Of old there were wars and conflicts between the Fomorians or "Men-from-under-Sea,' and the Tuatha De Danaan, or Fairy-folk, who were of the gods of Dana, as it is said.
It was at the Battle of Moytuire that the Harp was taken. This was the manner of it.
The dark, wicked, vengeful Fomorians were upon the one side; the Fairy-folk of the gods of Dana upon the other. There was ill-will and bad blood between them, on account of taxes and tributes.
The kingship of the island was with the Fomorians when the Fairy-folk came there. An enchanted wind carried them - the 'Red Wind of the Hills' it is called, and it blows unto this day, a Sluashee, or fairy-blast. The Fomorians had no knowledge of their coming until they saw them approaching Tara in bands and companies. Like the rising of the sun on a morn in May was the coming of the Tuatha De Danaan.
"It is better that we should share our great Duns with them than that they should be putting us down in the little Duns with the stone roofs upon them," said the wise men of the Fomorians. The little Duns were the cairns where the dead lay in their sleeping.
"That is a good saying," made answer the King o the Fomorians. He did not want to be taking treasure from his treasure-store to reward smiths and artificers for the turning and casting of long sharp shining spears such as the Tuatha De Danaan bore in their kingly white hero-hands.
So the wide people of the Fomorians parleyed with the Fairy-folk of the Gods of Dana. It was agreed upon that they were to live together in Erinn like brothers in the one house.
But Bress, the King of the Fomorians, was a niggard. He took tributes of the people, both native and stranger, and he never gave them the shelter of his shield nor made for them a wounding with his spear. He called his poet and law-maker to him one day and he said, "Make me a law that will fill my keeves with an abundance and no stint of the best of milk, O Druid!"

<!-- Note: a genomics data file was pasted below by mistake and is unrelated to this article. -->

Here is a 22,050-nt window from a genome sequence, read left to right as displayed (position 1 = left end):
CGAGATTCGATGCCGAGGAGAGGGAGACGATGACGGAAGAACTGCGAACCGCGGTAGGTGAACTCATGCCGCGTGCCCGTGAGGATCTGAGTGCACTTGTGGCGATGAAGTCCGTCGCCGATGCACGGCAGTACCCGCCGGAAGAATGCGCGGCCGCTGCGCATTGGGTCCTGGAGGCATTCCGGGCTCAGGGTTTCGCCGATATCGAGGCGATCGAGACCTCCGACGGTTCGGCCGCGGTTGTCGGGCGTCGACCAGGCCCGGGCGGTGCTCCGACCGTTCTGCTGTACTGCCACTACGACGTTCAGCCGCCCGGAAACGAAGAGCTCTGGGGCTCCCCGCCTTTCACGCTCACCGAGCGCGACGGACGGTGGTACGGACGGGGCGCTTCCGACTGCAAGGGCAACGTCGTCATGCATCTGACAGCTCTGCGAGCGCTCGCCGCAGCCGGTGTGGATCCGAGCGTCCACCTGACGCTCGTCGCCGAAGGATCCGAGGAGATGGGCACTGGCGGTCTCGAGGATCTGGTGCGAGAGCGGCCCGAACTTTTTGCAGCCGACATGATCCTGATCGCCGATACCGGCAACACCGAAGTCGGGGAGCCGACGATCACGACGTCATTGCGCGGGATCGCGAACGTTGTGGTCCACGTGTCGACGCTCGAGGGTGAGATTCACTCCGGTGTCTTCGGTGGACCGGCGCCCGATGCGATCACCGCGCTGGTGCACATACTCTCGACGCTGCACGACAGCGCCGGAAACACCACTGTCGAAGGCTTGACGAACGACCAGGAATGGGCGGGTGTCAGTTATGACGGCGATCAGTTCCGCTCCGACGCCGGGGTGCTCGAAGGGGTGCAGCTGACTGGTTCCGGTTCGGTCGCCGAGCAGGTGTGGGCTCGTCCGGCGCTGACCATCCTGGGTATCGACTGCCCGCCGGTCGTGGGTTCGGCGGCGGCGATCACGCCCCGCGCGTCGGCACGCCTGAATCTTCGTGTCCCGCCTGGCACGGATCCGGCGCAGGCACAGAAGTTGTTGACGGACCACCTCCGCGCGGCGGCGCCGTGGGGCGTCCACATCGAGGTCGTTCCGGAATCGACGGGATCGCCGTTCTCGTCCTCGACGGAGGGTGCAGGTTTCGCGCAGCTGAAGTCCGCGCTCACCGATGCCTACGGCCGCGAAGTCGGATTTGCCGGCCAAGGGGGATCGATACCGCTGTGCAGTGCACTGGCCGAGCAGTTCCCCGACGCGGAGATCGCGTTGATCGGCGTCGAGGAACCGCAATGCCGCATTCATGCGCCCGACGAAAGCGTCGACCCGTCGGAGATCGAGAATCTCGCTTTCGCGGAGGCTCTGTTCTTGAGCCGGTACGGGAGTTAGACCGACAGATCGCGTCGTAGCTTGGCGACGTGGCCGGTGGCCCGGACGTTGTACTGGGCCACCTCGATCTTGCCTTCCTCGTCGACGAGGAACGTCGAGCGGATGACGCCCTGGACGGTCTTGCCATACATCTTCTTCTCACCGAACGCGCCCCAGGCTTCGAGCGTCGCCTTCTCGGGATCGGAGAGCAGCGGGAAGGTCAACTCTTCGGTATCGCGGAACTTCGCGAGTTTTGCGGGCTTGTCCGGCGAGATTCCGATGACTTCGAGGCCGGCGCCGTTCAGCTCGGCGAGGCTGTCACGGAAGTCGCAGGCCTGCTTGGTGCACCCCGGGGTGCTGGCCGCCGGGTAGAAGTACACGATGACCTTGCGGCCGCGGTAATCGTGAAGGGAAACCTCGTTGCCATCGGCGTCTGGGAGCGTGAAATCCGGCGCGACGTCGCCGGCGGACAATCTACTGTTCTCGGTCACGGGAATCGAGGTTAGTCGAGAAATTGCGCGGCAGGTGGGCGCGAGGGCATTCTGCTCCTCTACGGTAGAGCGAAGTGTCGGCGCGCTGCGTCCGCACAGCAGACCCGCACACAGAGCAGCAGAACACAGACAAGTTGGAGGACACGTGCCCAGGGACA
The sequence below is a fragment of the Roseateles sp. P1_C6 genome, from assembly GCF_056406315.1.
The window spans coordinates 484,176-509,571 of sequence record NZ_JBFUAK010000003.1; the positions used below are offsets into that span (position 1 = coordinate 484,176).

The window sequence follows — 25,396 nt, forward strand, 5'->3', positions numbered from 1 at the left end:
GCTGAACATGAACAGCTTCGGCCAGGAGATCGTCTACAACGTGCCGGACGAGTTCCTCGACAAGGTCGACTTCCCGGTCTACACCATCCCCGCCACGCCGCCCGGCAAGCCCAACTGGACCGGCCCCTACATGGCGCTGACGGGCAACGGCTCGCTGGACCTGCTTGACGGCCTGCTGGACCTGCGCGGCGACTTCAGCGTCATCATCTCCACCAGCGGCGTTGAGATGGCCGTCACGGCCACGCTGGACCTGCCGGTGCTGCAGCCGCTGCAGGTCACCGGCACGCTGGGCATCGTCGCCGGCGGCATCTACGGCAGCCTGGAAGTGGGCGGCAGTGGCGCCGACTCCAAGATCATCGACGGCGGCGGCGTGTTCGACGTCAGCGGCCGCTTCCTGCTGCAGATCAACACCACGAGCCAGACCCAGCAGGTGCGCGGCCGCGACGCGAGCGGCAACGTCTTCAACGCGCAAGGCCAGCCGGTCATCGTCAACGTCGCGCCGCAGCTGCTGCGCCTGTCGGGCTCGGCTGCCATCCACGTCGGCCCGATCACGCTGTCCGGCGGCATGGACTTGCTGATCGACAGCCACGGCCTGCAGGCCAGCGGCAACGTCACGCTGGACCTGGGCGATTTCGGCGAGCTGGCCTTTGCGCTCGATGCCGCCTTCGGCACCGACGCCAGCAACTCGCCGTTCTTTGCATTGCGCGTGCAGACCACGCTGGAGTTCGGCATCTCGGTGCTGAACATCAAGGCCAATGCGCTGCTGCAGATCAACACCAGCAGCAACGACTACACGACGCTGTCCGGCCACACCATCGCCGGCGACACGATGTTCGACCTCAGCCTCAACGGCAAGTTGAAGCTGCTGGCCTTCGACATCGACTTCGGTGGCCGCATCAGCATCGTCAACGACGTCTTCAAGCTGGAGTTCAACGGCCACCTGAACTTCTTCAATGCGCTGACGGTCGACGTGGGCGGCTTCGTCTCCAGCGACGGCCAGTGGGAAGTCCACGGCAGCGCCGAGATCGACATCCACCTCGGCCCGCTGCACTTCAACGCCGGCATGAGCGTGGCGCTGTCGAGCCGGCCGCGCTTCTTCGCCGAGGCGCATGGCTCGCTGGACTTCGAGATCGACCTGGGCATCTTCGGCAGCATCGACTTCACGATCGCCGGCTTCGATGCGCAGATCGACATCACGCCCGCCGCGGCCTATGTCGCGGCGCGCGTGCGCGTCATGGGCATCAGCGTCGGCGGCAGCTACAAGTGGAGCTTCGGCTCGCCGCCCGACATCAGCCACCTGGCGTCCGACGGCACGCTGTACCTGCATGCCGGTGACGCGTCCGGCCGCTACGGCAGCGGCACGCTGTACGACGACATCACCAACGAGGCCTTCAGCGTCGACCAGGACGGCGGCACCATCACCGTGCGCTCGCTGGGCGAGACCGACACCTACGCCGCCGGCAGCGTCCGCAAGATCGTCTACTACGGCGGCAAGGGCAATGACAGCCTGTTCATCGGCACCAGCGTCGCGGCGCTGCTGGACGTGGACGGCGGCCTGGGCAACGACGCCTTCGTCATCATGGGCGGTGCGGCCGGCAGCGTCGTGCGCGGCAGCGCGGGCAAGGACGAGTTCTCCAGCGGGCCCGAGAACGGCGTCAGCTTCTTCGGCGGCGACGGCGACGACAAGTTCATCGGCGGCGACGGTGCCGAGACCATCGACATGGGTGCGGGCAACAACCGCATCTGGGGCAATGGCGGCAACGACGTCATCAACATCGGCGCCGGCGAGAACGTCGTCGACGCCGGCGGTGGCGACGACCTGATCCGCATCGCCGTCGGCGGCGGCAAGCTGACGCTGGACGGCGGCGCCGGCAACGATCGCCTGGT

The Druid made the law. The law was proclaimed to the people of Erinn. It commanded that the milk of every hairless dun cow was to be made over to Bress, the King of Tara. The people did not disturb themselves over that. The merry folk raised a laugh and the loudest laugh of all came from Munster, for there were many dun cows, and plentiful milkers, in that province, but none of them hairless.
The work of their scorn was brought to Bress. He sent for his File, or poet. "What's this that you have done me, O File!" said he to him. "You have given me a bad return for the food and drink and keeping you have had of me."
"Not so," said the Druid. "Give me a swift horse that does not whinny, a charioteer that is not talkative, and a chariot with greased wheels, and let me go through the province of Munster."
He got what he asked for, and he went through the province of Munster; with speed he passed over it in the silence and the darkness of the night. But in every pasture and every place where herds were gathered, he made a fire of ferns, and he drove through the same all the dun cows he found with the herd. Between the waxing and the waning of the moon, he went out from Tara, and returned to it.
The Munster people raised a great ululu when they saw what had been done. But their sorrow was joy and gladness to Bress, the King. He sent his tax-gatherers round about to every chief and every strong man of the province. The hairless dun cows were driven to Tara, and the keeves of Bress filled with an abundance and no stint of the best of milk.
That was not enough. Corpe Mac Etaine, the yellow-haired poet of the Tuatha De Danaan, came to the court of Tara. He was vestured for a king's company. Snow-white was the tunic upon him; his mantle glistened and shone with embroideries of gold and silver; in his slender hand he carried the poet's stave, made of the lasting red yew, and graven with the signs and symbols that were devised by the wisdom of Ogma. It was Corpe, the File, that could interpret the signs of Ogma on flags and staves, and read the stars, and command the minds of men in faintings and trances.
He was led to a chamber, small and dark. No pleasant fire smoked up to the roof-tree, no couch nor curtain was by the wall. There was neither music nor good company in that chamber.
"I seek the hospitality of the King," said the File, Corpe Mac Etaine. "It has ever been my custom to grease my knife at the table of a king, and to drink bountifully of good heady ale from his royal vat. I have never yet sat to meat without the music of minstrels and the companionship of noble men and women."
"Not such is the hospitality of this Court," made answer the door-keeper.